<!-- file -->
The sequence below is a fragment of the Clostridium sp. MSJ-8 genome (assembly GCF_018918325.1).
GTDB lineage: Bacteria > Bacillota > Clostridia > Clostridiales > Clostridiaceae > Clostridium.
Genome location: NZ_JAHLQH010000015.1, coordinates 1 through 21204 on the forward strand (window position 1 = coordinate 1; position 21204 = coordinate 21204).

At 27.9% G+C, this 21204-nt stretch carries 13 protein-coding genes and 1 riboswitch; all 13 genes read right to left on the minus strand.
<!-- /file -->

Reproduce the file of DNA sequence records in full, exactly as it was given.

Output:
The sequence below is a fragment of the Clostridium sp. MSJ-8 genome (assembly GCF_018918325.1).
GTDB lineage: Bacteria > Bacillota > Clostridia > Clostridiales > Clostridiaceae > Clostridium.
Genome location: NZ_JAHLQH010000015.1, coordinates 1 through 21204 on the forward strand (window position 1 = coordinate 1; position 21204 = coordinate 21204).

At 27.9% G+C, this 21204-nt stretch carries 13 protein-coding genes and 1 riboswitch; all 13 genes read right to left on the minus strand.